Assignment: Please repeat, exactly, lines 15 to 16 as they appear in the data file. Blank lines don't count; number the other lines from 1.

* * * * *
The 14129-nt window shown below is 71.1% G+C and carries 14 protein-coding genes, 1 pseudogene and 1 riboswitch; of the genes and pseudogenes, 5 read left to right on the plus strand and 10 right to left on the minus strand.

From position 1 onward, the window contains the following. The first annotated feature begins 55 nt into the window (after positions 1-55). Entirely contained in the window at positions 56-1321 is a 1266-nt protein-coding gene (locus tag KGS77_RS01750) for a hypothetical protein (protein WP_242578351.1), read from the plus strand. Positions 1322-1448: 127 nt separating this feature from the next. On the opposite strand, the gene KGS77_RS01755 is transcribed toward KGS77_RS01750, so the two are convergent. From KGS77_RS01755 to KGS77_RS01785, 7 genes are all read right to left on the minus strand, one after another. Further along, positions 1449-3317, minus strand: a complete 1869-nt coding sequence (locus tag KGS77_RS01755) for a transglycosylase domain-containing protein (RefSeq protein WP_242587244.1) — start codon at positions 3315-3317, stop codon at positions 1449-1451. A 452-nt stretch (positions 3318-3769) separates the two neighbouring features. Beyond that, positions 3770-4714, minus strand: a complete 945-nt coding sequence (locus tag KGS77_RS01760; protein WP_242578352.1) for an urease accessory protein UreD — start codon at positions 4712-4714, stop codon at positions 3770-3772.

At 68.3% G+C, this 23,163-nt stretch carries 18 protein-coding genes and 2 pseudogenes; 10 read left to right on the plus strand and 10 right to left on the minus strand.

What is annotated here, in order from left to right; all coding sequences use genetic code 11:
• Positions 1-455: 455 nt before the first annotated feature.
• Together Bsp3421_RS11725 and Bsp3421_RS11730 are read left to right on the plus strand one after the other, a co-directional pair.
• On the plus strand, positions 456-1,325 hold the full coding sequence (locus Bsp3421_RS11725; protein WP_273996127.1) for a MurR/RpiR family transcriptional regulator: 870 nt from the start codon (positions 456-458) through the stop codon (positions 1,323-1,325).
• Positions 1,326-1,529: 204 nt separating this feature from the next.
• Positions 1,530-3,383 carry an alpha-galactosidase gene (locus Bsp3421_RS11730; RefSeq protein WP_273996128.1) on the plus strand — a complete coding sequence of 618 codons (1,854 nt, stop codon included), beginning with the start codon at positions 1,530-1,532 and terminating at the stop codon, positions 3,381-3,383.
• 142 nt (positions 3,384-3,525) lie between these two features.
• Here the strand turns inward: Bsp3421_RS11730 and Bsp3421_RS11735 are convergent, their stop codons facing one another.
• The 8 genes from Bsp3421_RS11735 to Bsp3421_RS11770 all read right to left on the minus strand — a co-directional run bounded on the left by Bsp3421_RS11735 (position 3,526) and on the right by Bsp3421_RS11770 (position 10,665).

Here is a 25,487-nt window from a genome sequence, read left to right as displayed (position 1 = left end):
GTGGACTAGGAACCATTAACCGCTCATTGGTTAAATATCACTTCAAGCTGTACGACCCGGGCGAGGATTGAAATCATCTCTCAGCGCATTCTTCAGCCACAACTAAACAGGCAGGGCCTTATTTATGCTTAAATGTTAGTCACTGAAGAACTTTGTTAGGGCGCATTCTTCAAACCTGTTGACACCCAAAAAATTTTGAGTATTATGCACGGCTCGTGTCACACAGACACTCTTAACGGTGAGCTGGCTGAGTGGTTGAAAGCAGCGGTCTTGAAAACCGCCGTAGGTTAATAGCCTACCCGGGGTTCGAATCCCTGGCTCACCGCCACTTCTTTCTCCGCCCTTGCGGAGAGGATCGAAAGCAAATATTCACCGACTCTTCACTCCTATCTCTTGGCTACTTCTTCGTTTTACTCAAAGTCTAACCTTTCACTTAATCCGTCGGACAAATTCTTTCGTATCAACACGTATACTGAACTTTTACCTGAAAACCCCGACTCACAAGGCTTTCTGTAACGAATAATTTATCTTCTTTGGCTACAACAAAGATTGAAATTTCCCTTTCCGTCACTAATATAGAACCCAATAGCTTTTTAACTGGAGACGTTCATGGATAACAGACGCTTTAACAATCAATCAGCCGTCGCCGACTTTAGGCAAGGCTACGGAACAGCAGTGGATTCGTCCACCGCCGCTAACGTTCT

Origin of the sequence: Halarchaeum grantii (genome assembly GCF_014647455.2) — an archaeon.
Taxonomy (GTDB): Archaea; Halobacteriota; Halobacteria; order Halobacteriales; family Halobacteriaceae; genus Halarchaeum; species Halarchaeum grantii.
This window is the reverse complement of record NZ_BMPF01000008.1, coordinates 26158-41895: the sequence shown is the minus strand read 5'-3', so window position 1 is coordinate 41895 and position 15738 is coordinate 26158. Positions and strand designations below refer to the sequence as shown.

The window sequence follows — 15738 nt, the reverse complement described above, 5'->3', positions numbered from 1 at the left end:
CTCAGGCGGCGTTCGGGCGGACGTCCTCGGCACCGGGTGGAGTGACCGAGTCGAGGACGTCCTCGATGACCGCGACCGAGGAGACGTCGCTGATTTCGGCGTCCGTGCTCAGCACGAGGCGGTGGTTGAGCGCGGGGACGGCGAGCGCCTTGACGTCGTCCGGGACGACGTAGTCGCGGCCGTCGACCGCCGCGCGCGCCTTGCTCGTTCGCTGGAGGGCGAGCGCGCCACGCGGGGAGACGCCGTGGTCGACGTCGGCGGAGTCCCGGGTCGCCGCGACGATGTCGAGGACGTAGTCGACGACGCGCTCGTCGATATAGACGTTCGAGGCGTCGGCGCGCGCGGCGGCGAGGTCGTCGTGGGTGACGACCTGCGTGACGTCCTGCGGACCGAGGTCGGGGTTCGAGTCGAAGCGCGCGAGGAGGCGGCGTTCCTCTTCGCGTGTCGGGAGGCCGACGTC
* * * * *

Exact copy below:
Origin of the sequence: Halarchaeum grantii (genome assembly GCF_014647455.2) — an archaeon.
Taxonomy (GTDB): Archaea; Halobacteriota; Halobacteria; order Halobacteriales; family Halobacteriaceae; genus Halarchaeum; species Halarchaeum grantii.